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Skaldic Poetry of the Scandinavian Middle Ages

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Ótt Hfl 8I

Matthew Townend (ed.) 2012, ‘Óttarr svarti, Hǫfuðlausn 8’ in Diana Whaley (ed.), Poetry from the Kings’ Sagas 1: From Mythical Times to c. 1035. Skaldic Poetry of the Scandinavian Middle Ages 1. Turnhout: Brepols, p. 750.

Óttarr svartiHǫfuðlausn

text and translation

Enn brauzt, éla kennir
Yggs gunnþorinn, bryggjur
(linns hefr lǫnd at vinna)
Lundúna (þér snúnat).
Hǫfðu hart of krafðir
— hildr óx við þat — skildir
gang, en gamlir sprungu
gunnþinga járnhringar.

{Gunnþorinn kennir {éla Yggs}}, brauzt enn bryggjur Lundúna; hefr snúnat þér at vinna {lǫnd linns}. Skildir, hart of krafðir, hǫfðu gang, en {gamlir járnhringar gunnþinga} sprungu; hildr óx við þat.
‘Battle-daring master of the storms of Yggr <= Óðinn> [BATTLES > WARRIOR], you further broke the wharves of London; it has turned out for you to win the lands of the serpent [GOLD]. Shields, hard pressed, had movement, and old iron-rings of battle-meetings [MAIL-SHIRTS] sprang apart; battle increased at that.

notes and context

In ÓH and Hkr, fighting in support of King Aðalráðr (Æthelred), Óláfr and his Norwegian force gain control of London Bridge and the River Thames, so the citizens surrender and accept Aðalráðr. FGT cites the stanza with the words, Skáld eru hǫfundar allrar rýnni eða málsgreinar, sem smiðir [smíðar] eða lǫgmenn laga. En þessa lund kvað einn þeira eða þessu líkt ‘the skalds are authorities on all writing or speaking, just as craftsmen on their craft and lawyers on the law. One of them made a poem somewhat as follows’ (FGT 1972b, 20); on this passage see Clunies Ross (2005a, 154-5).

According to Sigv Víkv 4-5, after further raiding in the Baltic, Óláfr sailed back west, to places that have been located in Denmark and the Netherlands. Both poems (Víkv 6-9, Hfl 8-11) then depict Óláfr’s fighting in England. In particular, Hfl 8-10 follow Víkv 6-8 closely in specifying the three locations of London, Ringmere Heath, and Canterbury. The konungasǫgur claim that these campaigns were in the company of the Danish leader Þorkell inn hávi ‘the Tall’ and the Scandinavian sources tally well with the ASC’s account of Þorkell’s campaigns of 1009-12, even though Óláfr himself is not mentioned in English sources. The claim of Snorri Sturluson (ÓH and Hkr) that Óláfr was fighting in support of King Aðalráðr (Æthelred) at this early stage is probably erroneous: see Note to st. 13 [All]. For detailed discussion of Óláfr’s campaigns in England, and the stanzas and sagas in which they are recorded, see Campbell (1998, 76-82) and Turville-Petre (1969, 10-13); on Þorkell, see Keynes (1980, 216-22). — [1-4]: The syntax and kennings in these lines can be construed in a variety of ways. (a) Kock (NN §727), followed here, adopts gunnþorinn, the reading of Holm2 and other A- and C-class mss of ÓH, takes linns as a determinant for lǫnd (‘the lands of the serpent [GOLD]’), and reads kennir éla Yggs, gunnþorinn ‘master of the storms of Yggr [BATTLES > WARRIOR], battle-daring’. A reference to gold is fitting since in the pre-Norway stanzas of Hfl the emphasis is precisely on Óláfr’s viking exploits and his consequent accumulation of booty (see e.g. sts 7 and 11). (b) Finnur Jónsson in Skj B also adopts gunnþorinn, but assumes an elaborate warrior-kenning, kennir linns éla Yggs ‘master of the serpent of the storms of Yggr <= Óðinn> [BATTLES > SWORD > WARRIOR]’. However, this involves complex syntax and a statement that Óláfr won lǫnd ‘lands’ in England, and there is no evidence of this. (c) ÍF 27 follows interpretation (b), refining it by retaining the reading veðrþorinn and reading kennir linns éla, Yggs veðrþorinn ‘master of the serpent of battles [SWORD > WARRIOR], daring in the weather of Yggr [BATTLE]’. The assumption that él ‘storm’ alone can mean ‘battle’, is, however, problematic. — [5-8]: Skj B takes járnhringar ‘iron-rings’ to be the subject of hǫfðu (gang) ‘had (movement)’ and skildir ‘shields’ to be the subject of sprungu ‘sprang apart’, whereas Kock (NN §728) and this edn take skildir as the subject of hǫfðu and járnhringar as the subject of sprungu. ÍF 27 follows Kock in terms of subjects and verbs, but like Skj B attaches gunnþings ‘of battle-meeting’ (for gunnþinga pl.) to hart of krafðir, giving ‘hard pressed in battle-meeting’. Kock’s view is preferable, in assuming that the groups of words before and after en ‘and’ each form a discrete clause.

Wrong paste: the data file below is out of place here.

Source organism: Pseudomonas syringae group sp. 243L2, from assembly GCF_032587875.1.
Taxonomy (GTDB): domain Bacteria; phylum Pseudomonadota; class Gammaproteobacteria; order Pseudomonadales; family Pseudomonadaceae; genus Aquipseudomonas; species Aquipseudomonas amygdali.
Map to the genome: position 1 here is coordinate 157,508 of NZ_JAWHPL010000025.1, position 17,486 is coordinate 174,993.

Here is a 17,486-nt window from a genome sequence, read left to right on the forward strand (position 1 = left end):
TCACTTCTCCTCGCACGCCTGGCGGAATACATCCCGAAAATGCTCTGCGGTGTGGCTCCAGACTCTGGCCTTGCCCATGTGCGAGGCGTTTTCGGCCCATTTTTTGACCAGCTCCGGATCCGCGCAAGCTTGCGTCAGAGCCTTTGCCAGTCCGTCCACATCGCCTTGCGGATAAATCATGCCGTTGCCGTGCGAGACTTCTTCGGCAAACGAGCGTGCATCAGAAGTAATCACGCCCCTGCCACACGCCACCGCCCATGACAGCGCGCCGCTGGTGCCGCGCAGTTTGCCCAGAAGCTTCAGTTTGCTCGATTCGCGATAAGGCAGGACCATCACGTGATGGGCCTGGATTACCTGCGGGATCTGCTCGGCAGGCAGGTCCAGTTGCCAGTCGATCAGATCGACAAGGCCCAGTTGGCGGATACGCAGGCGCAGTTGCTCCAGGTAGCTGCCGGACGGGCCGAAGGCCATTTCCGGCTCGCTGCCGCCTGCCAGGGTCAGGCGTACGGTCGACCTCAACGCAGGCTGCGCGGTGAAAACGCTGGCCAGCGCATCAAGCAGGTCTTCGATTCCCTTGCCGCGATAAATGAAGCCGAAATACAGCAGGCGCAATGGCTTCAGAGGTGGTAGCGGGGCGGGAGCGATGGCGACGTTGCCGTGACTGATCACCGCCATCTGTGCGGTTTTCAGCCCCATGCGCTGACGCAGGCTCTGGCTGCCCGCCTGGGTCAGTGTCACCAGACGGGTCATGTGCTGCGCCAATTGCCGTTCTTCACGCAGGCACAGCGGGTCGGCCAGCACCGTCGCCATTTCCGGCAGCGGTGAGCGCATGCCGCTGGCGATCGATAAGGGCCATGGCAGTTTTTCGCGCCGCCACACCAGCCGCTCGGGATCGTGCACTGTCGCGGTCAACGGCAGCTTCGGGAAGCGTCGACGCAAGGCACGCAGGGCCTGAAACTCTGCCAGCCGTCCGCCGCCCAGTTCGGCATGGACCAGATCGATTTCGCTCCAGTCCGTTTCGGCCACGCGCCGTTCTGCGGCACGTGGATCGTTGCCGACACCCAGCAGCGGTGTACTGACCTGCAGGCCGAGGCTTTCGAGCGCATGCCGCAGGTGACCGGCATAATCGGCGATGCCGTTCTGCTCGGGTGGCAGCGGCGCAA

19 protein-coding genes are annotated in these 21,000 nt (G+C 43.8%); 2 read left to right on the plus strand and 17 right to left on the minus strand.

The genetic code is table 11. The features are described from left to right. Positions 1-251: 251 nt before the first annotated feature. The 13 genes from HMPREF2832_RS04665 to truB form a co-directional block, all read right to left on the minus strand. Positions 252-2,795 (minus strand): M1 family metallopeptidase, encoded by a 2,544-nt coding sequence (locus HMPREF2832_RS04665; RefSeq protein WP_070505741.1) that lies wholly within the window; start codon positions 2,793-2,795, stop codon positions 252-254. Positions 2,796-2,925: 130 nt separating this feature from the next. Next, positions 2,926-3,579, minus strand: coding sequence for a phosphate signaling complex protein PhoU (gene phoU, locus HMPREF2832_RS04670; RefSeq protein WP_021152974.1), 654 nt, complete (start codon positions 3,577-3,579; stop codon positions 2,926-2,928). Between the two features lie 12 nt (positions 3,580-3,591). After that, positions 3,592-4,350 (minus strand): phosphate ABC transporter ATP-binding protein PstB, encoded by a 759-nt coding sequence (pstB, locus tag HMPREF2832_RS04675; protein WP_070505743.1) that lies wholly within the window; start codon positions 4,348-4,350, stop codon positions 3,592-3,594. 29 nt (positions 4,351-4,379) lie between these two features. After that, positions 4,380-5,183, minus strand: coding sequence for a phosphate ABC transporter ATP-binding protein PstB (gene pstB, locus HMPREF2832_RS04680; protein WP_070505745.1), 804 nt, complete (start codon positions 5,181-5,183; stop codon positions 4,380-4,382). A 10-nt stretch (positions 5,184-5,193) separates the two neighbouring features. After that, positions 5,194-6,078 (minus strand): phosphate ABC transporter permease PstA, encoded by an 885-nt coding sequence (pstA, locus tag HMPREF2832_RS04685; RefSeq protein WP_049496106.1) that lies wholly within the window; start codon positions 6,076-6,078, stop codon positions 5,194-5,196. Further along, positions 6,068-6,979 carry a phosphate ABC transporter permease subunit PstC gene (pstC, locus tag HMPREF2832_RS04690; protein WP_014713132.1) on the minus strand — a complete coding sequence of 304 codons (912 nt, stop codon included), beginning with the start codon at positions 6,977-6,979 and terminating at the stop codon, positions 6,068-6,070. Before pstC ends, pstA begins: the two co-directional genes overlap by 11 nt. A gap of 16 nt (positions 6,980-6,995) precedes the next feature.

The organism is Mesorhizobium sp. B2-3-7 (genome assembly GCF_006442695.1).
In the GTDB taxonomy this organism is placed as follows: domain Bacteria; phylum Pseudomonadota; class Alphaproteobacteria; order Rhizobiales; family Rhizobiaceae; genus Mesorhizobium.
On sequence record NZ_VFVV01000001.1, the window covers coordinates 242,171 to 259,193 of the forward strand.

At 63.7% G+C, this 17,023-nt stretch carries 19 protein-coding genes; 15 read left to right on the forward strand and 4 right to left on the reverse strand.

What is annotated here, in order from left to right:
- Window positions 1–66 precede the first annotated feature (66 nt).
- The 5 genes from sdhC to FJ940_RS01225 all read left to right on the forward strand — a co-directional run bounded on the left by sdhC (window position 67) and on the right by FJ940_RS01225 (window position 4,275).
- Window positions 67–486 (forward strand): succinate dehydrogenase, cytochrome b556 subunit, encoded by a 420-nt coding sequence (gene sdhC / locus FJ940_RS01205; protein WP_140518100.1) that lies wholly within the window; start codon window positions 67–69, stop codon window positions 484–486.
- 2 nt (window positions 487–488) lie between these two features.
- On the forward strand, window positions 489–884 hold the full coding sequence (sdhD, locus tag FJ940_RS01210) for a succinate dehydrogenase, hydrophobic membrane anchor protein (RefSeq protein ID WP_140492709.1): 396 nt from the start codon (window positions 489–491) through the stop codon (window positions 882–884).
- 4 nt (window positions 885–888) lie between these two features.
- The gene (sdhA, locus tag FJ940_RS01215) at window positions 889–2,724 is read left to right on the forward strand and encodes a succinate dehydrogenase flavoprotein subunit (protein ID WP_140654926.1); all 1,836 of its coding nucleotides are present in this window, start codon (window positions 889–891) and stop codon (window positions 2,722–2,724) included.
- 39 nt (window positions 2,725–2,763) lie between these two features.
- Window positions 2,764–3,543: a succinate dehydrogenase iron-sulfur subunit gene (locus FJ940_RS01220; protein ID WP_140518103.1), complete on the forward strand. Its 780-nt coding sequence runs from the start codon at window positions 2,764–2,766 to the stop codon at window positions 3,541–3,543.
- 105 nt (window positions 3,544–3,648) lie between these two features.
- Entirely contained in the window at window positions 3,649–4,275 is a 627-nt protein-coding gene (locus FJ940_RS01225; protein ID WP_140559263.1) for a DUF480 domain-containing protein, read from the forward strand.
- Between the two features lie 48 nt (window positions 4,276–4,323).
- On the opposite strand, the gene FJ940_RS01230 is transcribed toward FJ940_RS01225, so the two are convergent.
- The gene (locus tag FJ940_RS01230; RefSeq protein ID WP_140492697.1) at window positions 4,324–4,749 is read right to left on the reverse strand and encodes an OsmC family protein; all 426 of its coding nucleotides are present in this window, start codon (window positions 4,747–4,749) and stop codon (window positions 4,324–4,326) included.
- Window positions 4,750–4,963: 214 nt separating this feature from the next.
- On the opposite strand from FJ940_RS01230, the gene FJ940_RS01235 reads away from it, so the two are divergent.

Text is based on reconstruction from the base text and variant apparatus and may contain alternative spellings and other normalisations not visible in the manuscript text. Transcriptions may not have been checked and should not be cited.

editions and texts

Skj: Óttarr svarti, 2. Hǫfuðlausn 7: AI, 291-2, BI, 269, Skald I, 138, NN §§727, 728; Hkr 1893-1901, II, 18, IV, 108-9, ÍF 27, 16-17 (ÓHHkr ch. 13); ÓH 1941, I, 45 (ch. 23), Flat 1860-8, II, 19; FGT 1972a, 226-7, FGT 1972b, 20-1.


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